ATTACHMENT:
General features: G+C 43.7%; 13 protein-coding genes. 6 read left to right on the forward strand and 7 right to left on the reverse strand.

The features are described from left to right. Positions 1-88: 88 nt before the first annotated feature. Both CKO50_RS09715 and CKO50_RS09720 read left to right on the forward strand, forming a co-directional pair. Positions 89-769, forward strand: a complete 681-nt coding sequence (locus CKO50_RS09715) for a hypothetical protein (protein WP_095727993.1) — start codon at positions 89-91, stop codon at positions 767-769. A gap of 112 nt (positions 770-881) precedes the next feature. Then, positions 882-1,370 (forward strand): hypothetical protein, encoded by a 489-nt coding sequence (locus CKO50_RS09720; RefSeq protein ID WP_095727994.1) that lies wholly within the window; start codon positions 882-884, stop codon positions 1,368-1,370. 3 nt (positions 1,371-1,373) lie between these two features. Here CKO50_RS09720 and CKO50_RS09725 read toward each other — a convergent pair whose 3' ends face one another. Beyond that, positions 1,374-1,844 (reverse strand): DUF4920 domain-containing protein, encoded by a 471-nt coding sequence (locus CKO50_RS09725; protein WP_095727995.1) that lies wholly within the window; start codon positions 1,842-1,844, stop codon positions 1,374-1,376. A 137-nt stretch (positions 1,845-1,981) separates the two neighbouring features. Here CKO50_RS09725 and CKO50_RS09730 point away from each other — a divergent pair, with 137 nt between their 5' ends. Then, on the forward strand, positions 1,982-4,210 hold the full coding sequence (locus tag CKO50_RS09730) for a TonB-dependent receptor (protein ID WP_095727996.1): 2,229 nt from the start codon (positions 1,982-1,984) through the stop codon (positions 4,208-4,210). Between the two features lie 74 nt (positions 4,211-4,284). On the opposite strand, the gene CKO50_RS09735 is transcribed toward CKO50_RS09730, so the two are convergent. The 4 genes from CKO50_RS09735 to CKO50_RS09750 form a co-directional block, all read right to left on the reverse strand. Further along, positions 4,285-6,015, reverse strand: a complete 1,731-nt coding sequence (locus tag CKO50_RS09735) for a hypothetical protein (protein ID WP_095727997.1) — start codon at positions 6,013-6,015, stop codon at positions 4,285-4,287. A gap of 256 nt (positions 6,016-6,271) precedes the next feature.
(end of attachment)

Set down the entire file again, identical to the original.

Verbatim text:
General features: G+C 43.7%; 13 protein-coding genes. 6 read left to right on the forward strand and 7 right to left on the reverse strand.

The features are described from left to right. Positions 1-88: 88 nt before the first annotated feature. Both CKO50_RS09715 and CKO50_RS09720 read left to right on the forward strand, forming a co-directional pair. Positions 89-769, forward strand: a complete 681-nt coding sequence (locus CKO50_RS09715) for a hypothetical protein (protein WP_095727993.1) — start codon at positions 89-91, stop codon at positions 767-769. A gap of 112 nt (positions 770-881) precedes the next feature. Then, positions 882-1,370 (forward strand): hypothetical protein, encoded by a 489-nt coding sequence (locus CKO50_RS09720; RefSeq protein ID WP_095727994.1) that lies wholly within the window; start codon positions 882-884, stop codon positions 1,368-1,370. 3 nt (positions 1,371-1,373) lie between these two features. Here CKO50_RS09720 and CKO50_RS09725 read toward each other — a convergent pair whose 3' ends face one another. Beyond that, positions 1,374-1,844 (reverse strand): DUF4920 domain-containing protein, encoded by a 471-nt coding sequence (locus CKO50_RS09725; protein WP_095727995.1) that lies wholly within the window; start codon positions 1,842-1,844, stop codon positions 1,374-1,376. A 137-nt stretch (positions 1,845-1,981) separates the two neighbouring features. Here CKO50_RS09725 and CKO50_RS09730 point away from each other — a divergent pair, with 137 nt between their 5' ends. Then, on the forward strand, positions 1,982-4,210 hold the full coding sequence (locus tag CKO50_RS09730) for a TonB-dependent receptor (protein ID WP_095727996.1): 2,229 nt from the start codon (positions 1,982-1,984) through the stop codon (positions 4,208-4,210). Between the two features lie 74 nt (positions 4,211-4,284). On the opposite strand, the gene CKO50_RS09735 is transcribed toward CKO50_RS09730, so the two are convergent. The 4 genes from CKO50_RS09735 to CKO50_RS09750 form a co-directional block, all read right to left on the reverse strand. Further along, positions 4,285-6,015, reverse strand: a complete 1,731-nt coding sequence (locus tag CKO50_RS09735) for a hypothetical protein (protein ID WP_095727997.1) — start codon at positions 6,013-6,015, stop codon at positions 4,285-4,287. A gap of 256 nt (positions 6,016-6,271) precedes the next feature.